One-piece bladder molded driver bodies also do not work well with a body-over-face joint. Bladder molded multiple material driver design had been restricted to body-under-face joints so that the body bond surface is a well controlled OML surface. The lack of precision on the inside of the head, however, makes it difficult to control the geometry of the body where it would meet up with the face.

Another problem lies with the fact that typical epoxy-based prepregs take at least twenty to thirty minutes, and often longer, to cure. In one multiple material golf club head fabrication process, the latex bladders used to apply pressure during the cure cycle can only be used two or three times before they need to be discarded. As such, bladders are a significant cost in the current multiple material golf club manufacturing process.

BRIEF SUMMARY OF THE INVENTION

One aspect of the present invention is a driver type golf club head comprising a metal face cup and a composite aft body comprising a crown and a sole, wherein the composite crown and sole are compression molded, wherein the composite in the crown and sole comprises fibers having random orientation, and wherein an outer molding line and an inner molding line of the crown and the sole are precision-molded.

The aft body may have a wall thickness of between 0.020 and 0.125 inches, and more preferably between 0.030 and 0.055 inches. The crown and sole may be molded separately. The composite used to form the crown and sole may comprise carbon fibers, and the carbon fibers may compose 10-70% of the volume of the composite in the crown and sole, and more preferably compose 40-50% of the volume of the composite in the crown and sole. The composite aft body may comprise at least twenty million carbon fibers. The composite used to form the crown and sole may further comprise a matrix material, preferably a thermosetting material, and most preferably a vinyl ester or epoxy. At least one of the face cup, crown, and sole may comprise alignment markings, and more preferably both the crown and sole comprise alignment markings. The metal face cup may comprise a material selected from the group consisting of titanium, titanium alloy, aluminum, aluminum alloy, steel, magnesium, and magnesium alloy, and more preferably is composed of a titanium alloy.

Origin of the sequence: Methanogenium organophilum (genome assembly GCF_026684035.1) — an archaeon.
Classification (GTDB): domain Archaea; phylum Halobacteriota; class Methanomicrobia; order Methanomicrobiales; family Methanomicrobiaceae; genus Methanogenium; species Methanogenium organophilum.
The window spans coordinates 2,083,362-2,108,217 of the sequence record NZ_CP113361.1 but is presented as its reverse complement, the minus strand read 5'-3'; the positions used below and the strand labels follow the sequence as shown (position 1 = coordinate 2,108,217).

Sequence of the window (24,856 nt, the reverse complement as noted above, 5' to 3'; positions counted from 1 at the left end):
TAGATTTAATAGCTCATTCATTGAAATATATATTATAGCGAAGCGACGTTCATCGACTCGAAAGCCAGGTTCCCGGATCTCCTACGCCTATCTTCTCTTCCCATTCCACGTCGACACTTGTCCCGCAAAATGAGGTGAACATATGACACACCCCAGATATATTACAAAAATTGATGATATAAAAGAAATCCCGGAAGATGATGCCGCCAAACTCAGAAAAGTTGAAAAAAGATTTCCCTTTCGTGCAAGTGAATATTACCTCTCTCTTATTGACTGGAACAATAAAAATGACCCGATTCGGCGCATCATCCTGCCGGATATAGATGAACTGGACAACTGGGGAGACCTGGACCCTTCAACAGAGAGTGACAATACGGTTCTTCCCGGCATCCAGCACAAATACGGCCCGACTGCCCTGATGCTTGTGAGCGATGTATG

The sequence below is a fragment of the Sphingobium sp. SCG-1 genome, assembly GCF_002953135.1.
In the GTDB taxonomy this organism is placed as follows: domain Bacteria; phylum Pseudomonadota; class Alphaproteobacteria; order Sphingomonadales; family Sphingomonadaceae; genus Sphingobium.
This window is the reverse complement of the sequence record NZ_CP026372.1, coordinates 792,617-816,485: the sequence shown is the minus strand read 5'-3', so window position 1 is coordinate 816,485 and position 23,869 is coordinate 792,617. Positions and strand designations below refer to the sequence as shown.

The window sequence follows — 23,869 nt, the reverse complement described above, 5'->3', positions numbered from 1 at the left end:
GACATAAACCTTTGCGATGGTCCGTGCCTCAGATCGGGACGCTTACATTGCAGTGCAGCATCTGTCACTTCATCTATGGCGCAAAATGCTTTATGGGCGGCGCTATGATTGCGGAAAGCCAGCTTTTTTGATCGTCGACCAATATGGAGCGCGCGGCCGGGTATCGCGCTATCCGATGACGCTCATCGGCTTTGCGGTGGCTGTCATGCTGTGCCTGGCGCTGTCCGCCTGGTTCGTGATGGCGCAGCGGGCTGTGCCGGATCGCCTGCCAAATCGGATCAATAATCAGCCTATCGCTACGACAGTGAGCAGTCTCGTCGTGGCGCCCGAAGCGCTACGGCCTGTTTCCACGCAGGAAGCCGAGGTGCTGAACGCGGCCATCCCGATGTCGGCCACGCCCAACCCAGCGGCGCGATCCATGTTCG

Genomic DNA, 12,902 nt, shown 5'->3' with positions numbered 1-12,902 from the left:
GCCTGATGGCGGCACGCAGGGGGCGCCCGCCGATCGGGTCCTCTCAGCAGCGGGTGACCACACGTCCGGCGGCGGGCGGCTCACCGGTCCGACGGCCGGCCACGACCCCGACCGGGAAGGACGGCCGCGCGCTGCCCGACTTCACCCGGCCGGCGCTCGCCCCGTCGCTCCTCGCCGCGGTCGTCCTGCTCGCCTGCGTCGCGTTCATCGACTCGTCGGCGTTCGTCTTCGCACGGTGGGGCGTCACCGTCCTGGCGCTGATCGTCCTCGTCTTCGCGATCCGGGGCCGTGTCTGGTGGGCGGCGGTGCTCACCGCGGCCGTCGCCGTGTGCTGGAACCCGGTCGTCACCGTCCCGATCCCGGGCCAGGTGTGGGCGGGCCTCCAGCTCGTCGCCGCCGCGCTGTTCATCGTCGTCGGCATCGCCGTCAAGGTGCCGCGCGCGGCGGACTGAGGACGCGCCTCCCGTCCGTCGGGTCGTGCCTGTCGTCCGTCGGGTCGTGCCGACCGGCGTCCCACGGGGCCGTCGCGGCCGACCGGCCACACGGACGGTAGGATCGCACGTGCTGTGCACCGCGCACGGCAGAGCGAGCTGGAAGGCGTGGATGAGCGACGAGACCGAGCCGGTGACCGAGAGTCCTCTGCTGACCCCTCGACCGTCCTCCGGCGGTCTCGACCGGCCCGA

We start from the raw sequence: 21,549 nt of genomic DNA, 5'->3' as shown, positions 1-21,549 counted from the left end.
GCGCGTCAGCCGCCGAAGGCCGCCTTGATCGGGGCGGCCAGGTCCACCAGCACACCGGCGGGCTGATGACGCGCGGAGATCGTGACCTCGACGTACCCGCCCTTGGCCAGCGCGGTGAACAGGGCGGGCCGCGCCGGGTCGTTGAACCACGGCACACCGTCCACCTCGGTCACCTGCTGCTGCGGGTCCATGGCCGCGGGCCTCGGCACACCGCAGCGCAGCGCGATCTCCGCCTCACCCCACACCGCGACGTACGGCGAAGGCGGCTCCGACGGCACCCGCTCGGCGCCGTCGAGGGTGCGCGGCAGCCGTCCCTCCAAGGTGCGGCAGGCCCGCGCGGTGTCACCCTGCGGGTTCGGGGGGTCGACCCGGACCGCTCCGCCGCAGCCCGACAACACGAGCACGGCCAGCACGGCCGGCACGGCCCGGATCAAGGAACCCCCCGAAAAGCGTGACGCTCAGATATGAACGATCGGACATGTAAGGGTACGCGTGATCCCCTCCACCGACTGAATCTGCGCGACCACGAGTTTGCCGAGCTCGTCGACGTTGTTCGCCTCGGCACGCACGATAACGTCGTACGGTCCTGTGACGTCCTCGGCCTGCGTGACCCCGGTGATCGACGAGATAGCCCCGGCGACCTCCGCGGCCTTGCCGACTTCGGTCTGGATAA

Another aspect of the present invention is a method of forming a composite aft body for a driver type golf club head, comprising providing a plurality of bundles of carbon fibers, mixing the plurality of bundles with a matrix material so that the bundles are assorted randomly to form a composite molding compound, providing a male and female metal tooling mold, placing the composite molding compound in the female metal tooling mold, compressing the composite molding compound within the female metal tooling mold with the male metal tooling mold to create a composite piece, allowing the composite piece to cure, and bonding the composite piece to another piece of the driver type golf club head, wherein each bundle of carbon fibers is unidirectional, and wherein each bundle includes no more than 12,000 carbon fibers. In a further embodiment of the present invention, each bundle includes no more than 3,000 carbon fibers. The matrix material used in this aspect of the invention may be a thermosetting material, and more preferably a vinyl ester or epoxy. Furthermore, the carbon fibers used in the present invention may each be between 4 inch and 2 inches long.

Yet another aspect of the present invention is a golf club head comprising a metal face component and an aft body comprising a crown and a sole, wherein at least one of the crown and sole is compression molded from a composite molding compound, wherein the composite molding compound comprises carbon fiber bundles having random orientation, wherein the carbon fiber bundles are pre-spread prior to being processed into the molding compound, wherein each carbon fiber bundle includes no more than 12,000 carbon fibers, and wherein an outer molding line and an inner molding line of at least one of the crown and the sole are precision-molded. In some embodiments, the composite molding compound may comprise a plurality of carbon nanotubes, which may be selected from the group consisting of single wall carbon nanotubes and multi wall carbon nanotubes. In other embodiments, each carbon fiber bundle may include no more than 3,000 carbon fibers. In yet another embodiment, the composite molding compound may comprise carbon graphene platelets. In some further embodiments, the composite molding compound may comprise both long and short carbon fibers.

In some embodiments, 10-70% of the volume of the composite molding compound may be composed of carbon fibers. In other embodiments, the carbon fiber bundles may be derived from at least one ply of laminate prepreg. The metal face component of the golf club head may a material selected from the group consisting of titanium, titanium alloy, aluminum, aluminum alloy, steel, magnesium, and magnesium alloy, and in some embodiments, the composite used to form the crown and sole may further comprise a matrix material selected from the group consisting of a thermosetting material and a thermoplastic material. In a further embodiment, the matrix material may be a thermosetting material selected from a group consisting of a vinyl ester and epoxy.